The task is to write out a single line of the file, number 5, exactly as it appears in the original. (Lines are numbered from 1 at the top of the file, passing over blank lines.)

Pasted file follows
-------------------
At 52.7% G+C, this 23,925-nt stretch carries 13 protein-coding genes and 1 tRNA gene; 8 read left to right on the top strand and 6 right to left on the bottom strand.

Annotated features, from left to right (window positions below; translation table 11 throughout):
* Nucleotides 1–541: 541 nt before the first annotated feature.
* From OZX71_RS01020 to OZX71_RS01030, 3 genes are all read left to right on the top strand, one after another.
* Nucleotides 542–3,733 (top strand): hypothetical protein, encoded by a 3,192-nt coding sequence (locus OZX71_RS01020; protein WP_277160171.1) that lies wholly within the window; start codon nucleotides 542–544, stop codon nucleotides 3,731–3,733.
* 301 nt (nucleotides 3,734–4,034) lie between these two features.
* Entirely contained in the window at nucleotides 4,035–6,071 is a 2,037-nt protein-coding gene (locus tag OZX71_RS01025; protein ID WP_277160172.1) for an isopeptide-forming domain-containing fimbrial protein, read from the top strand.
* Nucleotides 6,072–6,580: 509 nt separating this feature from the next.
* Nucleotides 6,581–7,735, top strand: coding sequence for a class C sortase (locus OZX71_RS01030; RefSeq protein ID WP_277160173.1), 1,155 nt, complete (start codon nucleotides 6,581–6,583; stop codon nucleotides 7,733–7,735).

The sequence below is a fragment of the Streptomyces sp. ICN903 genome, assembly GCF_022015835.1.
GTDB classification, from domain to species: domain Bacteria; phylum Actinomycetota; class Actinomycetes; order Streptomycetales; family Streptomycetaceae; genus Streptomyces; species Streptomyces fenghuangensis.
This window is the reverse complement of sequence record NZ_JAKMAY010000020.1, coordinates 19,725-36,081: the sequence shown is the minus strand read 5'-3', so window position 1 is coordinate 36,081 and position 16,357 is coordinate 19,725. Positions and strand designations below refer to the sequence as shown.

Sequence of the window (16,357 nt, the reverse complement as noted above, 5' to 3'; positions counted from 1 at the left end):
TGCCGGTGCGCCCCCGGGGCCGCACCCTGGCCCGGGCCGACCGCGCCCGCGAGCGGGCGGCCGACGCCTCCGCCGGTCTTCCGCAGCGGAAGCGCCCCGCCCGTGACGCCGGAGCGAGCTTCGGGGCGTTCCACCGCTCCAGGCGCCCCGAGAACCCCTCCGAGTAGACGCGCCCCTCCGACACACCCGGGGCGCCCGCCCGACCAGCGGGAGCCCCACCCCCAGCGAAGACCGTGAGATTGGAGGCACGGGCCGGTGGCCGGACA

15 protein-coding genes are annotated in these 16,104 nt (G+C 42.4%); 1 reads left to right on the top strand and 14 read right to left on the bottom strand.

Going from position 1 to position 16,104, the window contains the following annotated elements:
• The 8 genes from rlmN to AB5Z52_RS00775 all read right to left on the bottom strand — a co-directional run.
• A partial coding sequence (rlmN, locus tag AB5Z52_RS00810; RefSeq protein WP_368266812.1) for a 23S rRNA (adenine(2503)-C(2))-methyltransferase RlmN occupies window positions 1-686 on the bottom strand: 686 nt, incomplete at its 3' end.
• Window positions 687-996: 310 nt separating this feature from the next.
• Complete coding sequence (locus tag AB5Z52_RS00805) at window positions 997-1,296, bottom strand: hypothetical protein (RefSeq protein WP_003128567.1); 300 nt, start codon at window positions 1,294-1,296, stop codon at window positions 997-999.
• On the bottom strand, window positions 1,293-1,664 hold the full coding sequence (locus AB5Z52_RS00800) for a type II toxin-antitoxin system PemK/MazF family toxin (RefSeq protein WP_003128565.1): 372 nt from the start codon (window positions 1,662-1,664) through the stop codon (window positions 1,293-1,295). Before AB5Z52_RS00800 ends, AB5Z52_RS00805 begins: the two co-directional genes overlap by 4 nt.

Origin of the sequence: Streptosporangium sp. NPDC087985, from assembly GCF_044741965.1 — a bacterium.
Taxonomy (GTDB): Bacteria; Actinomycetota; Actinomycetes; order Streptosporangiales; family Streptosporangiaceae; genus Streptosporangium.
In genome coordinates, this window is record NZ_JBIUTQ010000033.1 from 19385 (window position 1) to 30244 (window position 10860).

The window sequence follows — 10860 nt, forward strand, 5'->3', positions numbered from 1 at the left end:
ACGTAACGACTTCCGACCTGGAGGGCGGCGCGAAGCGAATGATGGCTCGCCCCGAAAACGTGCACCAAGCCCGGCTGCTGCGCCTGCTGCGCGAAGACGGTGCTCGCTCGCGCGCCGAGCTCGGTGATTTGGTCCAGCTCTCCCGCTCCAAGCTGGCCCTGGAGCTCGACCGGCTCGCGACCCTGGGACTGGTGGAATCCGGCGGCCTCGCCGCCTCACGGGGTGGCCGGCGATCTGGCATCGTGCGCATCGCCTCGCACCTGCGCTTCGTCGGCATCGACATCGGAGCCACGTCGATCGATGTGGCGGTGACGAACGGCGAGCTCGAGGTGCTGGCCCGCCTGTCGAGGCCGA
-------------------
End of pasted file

* Nucleotides 542–3,733 (top strand): hypothetical protein, encoded by a 3,192-nt coding sequence (locus OZX71_RS01020; protein WP_277160171.1) that lies wholly within the window; start codon nucleotides 542–544, stop codon nucleotides 3,731–3,733.